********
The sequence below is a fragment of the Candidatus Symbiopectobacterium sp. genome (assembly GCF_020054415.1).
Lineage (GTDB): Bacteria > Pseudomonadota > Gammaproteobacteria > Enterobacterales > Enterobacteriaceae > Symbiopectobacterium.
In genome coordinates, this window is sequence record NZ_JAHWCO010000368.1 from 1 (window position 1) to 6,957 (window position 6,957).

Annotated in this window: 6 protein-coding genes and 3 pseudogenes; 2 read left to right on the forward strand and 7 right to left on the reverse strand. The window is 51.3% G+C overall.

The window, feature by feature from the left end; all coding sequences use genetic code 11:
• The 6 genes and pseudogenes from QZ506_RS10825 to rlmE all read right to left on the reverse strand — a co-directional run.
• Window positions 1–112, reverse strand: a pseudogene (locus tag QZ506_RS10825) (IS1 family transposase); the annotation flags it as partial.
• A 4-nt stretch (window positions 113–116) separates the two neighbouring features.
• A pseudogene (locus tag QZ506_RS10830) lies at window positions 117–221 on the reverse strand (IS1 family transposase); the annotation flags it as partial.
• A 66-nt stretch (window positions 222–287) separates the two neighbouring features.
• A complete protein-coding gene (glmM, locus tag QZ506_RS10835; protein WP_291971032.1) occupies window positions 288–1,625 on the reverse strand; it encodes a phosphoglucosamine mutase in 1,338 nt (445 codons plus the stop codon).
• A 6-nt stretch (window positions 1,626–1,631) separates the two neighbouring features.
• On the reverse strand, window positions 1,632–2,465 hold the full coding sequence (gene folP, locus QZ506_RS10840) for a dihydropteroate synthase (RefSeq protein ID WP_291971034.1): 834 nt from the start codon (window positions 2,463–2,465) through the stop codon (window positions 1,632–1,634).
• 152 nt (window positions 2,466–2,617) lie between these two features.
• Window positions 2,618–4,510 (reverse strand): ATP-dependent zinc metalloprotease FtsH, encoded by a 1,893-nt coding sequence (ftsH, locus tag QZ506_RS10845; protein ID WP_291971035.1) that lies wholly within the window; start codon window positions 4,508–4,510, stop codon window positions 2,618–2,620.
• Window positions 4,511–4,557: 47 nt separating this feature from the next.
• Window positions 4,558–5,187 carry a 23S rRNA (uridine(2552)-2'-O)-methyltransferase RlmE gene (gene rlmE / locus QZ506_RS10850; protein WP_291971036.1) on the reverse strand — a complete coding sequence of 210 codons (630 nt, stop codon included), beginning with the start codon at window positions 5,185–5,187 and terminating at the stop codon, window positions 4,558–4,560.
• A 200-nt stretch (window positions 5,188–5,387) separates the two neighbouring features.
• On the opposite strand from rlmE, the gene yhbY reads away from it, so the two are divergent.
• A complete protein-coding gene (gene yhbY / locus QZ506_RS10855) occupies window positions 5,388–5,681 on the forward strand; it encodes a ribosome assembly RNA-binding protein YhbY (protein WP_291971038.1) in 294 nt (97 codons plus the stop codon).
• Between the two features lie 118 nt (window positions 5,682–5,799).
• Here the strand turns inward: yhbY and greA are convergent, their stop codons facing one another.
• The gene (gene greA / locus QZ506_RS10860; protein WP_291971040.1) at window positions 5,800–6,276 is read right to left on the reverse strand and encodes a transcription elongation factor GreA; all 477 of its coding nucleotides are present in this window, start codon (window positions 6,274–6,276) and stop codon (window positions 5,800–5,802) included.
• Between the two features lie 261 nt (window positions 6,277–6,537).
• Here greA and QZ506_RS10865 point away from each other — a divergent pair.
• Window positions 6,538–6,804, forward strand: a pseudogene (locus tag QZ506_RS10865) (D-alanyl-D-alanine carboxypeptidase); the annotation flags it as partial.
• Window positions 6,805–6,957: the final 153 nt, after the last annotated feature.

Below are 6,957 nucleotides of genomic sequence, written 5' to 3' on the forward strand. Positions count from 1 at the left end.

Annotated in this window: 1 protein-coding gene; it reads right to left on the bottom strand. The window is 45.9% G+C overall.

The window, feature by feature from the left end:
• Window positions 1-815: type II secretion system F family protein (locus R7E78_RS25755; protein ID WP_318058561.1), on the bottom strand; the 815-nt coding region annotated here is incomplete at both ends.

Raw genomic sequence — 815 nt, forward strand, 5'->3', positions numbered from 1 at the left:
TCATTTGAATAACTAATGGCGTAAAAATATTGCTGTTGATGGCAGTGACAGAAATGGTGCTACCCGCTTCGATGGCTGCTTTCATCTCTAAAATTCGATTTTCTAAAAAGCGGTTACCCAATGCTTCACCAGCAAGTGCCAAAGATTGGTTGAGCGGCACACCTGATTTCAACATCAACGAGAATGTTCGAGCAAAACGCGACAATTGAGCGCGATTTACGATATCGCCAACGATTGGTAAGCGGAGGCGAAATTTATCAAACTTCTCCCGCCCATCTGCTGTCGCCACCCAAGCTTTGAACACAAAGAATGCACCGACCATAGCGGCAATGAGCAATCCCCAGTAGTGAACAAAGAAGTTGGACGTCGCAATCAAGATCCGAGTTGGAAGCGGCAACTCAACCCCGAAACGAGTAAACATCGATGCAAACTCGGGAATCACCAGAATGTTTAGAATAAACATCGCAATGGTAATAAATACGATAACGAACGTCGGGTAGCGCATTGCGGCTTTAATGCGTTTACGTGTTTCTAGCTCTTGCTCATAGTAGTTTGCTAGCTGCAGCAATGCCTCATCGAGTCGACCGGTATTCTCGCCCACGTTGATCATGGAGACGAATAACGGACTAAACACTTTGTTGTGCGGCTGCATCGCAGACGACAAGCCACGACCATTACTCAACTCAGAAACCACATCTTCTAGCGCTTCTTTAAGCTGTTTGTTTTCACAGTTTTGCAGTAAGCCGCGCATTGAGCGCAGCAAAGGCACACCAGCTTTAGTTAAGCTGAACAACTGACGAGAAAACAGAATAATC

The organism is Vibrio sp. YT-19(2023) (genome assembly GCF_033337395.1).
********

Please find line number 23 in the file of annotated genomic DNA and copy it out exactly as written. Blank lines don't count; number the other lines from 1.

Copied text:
• The gene (gene greA / locus QZ506_RS10860; protein WP_291971040.1) at window positions 5,800–6,276 is read right to left on the reverse strand and encodes a transcription elongation factor GreA; all 477 of its coding nucleotides are present in this window, start codon (window positions 6,274–6,276) and stop codon (window positions 5,800–5,802) included.